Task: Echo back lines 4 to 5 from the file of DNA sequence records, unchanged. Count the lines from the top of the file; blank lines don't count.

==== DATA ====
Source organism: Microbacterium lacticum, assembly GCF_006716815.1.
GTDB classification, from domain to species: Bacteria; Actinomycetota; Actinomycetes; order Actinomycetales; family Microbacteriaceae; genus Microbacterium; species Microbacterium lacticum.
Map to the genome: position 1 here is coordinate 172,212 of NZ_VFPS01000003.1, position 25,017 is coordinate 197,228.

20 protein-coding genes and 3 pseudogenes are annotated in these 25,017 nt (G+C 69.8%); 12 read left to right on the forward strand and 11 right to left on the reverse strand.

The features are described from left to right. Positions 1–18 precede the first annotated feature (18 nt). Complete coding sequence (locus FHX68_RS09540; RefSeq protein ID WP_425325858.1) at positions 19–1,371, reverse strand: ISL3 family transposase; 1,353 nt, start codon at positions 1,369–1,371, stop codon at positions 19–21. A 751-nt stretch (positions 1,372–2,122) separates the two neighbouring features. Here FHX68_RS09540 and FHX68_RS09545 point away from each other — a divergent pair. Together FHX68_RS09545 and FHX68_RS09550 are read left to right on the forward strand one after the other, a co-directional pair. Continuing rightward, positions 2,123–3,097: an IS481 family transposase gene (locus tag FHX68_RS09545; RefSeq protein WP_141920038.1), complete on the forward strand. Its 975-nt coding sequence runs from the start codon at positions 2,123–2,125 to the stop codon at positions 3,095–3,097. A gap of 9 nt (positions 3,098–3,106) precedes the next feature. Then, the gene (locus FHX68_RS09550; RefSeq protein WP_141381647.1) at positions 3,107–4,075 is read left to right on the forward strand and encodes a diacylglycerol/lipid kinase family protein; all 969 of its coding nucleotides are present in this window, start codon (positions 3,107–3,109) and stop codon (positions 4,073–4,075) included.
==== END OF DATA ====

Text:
20 protein-coding genes and 3 pseudogenes are annotated in these 25,017 nt (G+C 69.8%); 12 read left to right on the forward strand and 11 right to left on the reverse strand.

The features are described from left to right. Positions 1–18 precede the first annotated feature (18 nt). Complete coding sequence (locus FHX68_RS09540; RefSeq protein ID WP_425325858.1) at positions 19–1,371, reverse strand: ISL3 family transposase; 1,353 nt, start codon at positions 1,369–1,371, stop codon at positions 19–21. A 751-nt stretch (positions 1,372–2,122) separates the two neighbouring features. Here FHX68_RS09540 and FHX68_RS09545 point away from each other — a divergent pair. Together FHX68_RS09545 and FHX68_RS09550 are read left to right on the forward strand one after the other, a co-directional pair. Continuing rightward, positions 2,123–3,097: an IS481 family transposase gene (locus tag FHX68_RS09545; RefSeq protein WP_141920038.1), complete on the forward strand. Its 975-nt coding sequence runs from the start codon at positions 2,123–2,125 to the stop codon at positions 3,095–3,097. A gap of 9 nt (positions 3,098–3,106) precedes the next feature. Then, the gene (locus FHX68_RS09550; RefSeq protein WP_141381647.1) at positions 3,107–4,075 is read left to right on the forward strand and encodes a diacylglycerol/lipid kinase family protein; all 969 of its coding nucleotides are present in this window, start codon (positions 3,107–3,109) and stop codon (positions 4,073–4,075) included.